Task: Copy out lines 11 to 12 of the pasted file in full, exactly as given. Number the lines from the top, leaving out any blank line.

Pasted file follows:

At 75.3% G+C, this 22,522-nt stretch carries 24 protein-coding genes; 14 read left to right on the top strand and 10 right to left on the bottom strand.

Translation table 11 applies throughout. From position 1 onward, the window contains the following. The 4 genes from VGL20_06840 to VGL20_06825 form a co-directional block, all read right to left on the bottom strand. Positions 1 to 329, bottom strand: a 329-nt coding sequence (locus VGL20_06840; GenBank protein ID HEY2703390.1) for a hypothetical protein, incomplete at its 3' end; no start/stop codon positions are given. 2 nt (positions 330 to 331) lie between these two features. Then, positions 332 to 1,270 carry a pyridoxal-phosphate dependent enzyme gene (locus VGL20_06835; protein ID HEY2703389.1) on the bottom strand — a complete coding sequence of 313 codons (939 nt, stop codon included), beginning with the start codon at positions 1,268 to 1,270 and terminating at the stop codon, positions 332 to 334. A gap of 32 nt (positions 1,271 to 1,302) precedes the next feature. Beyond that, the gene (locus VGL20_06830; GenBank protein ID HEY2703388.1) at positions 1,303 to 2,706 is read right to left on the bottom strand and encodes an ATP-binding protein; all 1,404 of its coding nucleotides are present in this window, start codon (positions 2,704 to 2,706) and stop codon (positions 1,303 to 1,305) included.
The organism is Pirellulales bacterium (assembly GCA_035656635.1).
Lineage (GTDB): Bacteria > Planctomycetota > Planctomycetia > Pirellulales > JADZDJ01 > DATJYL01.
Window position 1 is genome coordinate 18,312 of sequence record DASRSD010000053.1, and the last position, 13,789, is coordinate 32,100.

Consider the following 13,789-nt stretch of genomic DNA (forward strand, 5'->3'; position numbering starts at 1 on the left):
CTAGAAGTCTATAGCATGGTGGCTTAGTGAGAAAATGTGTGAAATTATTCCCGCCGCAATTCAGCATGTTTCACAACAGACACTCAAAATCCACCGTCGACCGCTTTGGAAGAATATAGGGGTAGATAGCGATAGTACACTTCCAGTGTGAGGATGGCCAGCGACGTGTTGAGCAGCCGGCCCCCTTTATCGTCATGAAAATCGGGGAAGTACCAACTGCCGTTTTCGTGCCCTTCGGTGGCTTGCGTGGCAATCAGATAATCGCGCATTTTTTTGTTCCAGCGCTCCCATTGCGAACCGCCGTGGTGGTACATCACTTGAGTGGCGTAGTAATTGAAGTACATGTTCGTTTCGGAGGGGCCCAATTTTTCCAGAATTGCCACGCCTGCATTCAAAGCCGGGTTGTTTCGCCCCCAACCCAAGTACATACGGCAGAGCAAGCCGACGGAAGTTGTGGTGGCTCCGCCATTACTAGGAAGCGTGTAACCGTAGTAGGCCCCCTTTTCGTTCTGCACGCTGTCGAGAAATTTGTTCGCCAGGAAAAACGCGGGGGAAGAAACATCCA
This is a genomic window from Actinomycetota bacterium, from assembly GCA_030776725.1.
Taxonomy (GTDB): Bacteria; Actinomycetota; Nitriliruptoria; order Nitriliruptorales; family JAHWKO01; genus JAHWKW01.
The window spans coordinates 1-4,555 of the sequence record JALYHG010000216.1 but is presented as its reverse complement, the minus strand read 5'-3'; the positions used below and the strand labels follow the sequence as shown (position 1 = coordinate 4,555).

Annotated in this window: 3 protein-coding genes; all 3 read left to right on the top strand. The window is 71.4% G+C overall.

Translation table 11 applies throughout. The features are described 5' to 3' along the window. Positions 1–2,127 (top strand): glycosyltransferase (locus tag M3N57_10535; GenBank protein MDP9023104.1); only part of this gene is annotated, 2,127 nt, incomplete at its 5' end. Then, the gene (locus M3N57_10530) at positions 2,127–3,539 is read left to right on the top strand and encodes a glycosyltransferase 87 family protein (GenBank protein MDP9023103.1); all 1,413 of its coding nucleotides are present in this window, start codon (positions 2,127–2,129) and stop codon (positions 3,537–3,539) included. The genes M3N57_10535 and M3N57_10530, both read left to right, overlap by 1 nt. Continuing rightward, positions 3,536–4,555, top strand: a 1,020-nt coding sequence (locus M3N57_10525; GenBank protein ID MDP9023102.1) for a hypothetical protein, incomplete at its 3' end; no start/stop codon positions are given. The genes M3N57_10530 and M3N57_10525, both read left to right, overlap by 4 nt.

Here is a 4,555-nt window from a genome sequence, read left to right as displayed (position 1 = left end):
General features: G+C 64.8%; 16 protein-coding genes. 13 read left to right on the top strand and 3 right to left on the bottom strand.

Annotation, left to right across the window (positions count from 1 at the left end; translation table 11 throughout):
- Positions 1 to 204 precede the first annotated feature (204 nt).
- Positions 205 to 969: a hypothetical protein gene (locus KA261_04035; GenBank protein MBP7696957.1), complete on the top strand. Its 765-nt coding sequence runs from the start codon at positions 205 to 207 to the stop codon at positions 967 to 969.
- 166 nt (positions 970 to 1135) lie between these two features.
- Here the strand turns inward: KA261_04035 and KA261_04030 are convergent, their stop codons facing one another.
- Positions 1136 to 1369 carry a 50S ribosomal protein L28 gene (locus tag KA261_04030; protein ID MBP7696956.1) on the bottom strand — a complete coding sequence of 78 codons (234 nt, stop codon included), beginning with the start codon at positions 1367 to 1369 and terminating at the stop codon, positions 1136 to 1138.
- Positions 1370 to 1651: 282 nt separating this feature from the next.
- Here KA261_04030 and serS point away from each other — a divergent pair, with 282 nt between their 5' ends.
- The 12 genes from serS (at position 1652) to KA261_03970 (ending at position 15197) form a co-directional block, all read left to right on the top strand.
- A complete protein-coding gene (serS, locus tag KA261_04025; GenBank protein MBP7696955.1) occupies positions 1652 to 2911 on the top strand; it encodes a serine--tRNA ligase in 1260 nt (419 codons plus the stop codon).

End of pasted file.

Annotated in this window: 3 protein-coding genes; all 3 read left to right on the top strand. The window is 71.4% G+C overall.

Translation table 11 applies throughout. The features are described 5' to 3' along the window. Positions 1–2,127 (top strand): glycosyltransferase (locus tag M3N57_10535; GenBank protein MDP9023104.1); only part of this gene is annotated, 2,127 nt, incomplete at its 5' end. Then, the gene (locus M3N57_10530) at positions 2,127–3,539 is read left to right on the top strand and encodes a glycosyltransferase 87 family protein (GenBank protein MDP9023103.1); all 1,413 of its coding nucleotides are present in this window, start codon (positions 2,127–2,129) and stop codon (positions 3,537–3,539) included. The genes M3N57_10535 and M3N57_10530, both read left to right, overlap by 1 nt. Continuing rightward, positions 3,536–4,555, top strand: a 1,020-nt coding sequence (locus M3N57_10525; GenBank protein ID MDP9023102.1) for a hypothetical protein, incomplete at its 3' end; no start/stop codon positions are given. The genes M3N57_10530 and M3N57_10525, both read left to right, overlap by 4 nt.